Just to be clear, here is what they do not do – and are not required to do by their schools:
a) Help their students master the methods of inquiry of their specialized disciplines;
b) Help their students understand the larger context in which disciplines were defined and function;
c) Help their students understand that most interesting issues transcend the boundaries of traditional disciplines and even the boundaries of mega-areas such as philosophy, science and art;
d) Help their students deal with the practical competencies and skills required by different professions;
e) Help their students deal intelligently and honestly with moral, aesthetic and spiritual issues they will inevitably confront.
That is why I said, above, that the conventional school we have today demands too much – and, paradoxically, too little — of their teachers.
Lumiar tries to face these issues in several different ways.
Perhaps the most creative and interesting way is by splitting the teacher into two pedagogical figures: the tutor/mentor and the teacher/master.
The tutor/mentor is a full-time employee of the school. Each of them is supposed to be responsible for about fifteen to twenty students. This responsibility involves the personal development of the student in every relevant aspect (physical, social, emotional, moral, spiritual, intellectual). The tutor/mentor is supposed to get to know well the children for whose development he is responsible. He is responsible for knowing what the children already know when they enter the school, what their natural talents, inclinations, interests, hopes and expectations are (inasmuch as it is possible to discover these things with respect to small children), he is expected to help the children, with the help of their parents, to choose the learning projects in which they are going to be involved, he is responsible for overseeing the children while they are at play, he is charged with periodically assessing their learning and the overall development (with the help of his observations and of reports written by the teachers/masters), etc. And, above all, unless problems arise, he is not replaced by a different tutor/mentor as the children progress in their development: he is a constant reference to them.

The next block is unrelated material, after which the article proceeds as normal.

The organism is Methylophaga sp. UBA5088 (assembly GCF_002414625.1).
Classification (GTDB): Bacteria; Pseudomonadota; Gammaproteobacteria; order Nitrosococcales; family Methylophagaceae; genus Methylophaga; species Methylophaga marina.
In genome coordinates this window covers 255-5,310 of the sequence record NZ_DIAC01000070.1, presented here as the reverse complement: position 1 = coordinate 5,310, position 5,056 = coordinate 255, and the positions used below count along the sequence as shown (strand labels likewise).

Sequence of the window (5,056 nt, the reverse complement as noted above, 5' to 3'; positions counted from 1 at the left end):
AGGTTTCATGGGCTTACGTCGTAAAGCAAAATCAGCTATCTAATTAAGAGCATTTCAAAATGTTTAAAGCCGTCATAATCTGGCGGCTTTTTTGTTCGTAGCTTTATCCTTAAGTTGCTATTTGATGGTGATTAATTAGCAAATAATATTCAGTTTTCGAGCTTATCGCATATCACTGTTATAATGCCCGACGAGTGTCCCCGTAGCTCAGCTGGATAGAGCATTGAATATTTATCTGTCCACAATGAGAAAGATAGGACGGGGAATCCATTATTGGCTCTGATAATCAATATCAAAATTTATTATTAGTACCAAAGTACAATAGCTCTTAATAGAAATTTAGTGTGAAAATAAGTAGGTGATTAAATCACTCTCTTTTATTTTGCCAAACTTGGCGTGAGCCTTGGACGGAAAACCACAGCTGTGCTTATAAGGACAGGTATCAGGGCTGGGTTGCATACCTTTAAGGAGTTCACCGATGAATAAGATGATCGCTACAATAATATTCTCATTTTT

The teacher/master is, in a way, the content specialist to whom the responsibility for the children’s development of specific competencies and skills is – to use an almost abusive word in the context — outsourced. They are not full-time staff. They are hired to offer specific learning projects to the children – to plan, develop, implement, execute and evaluate the project and to assess what students have learned by and after taking the project.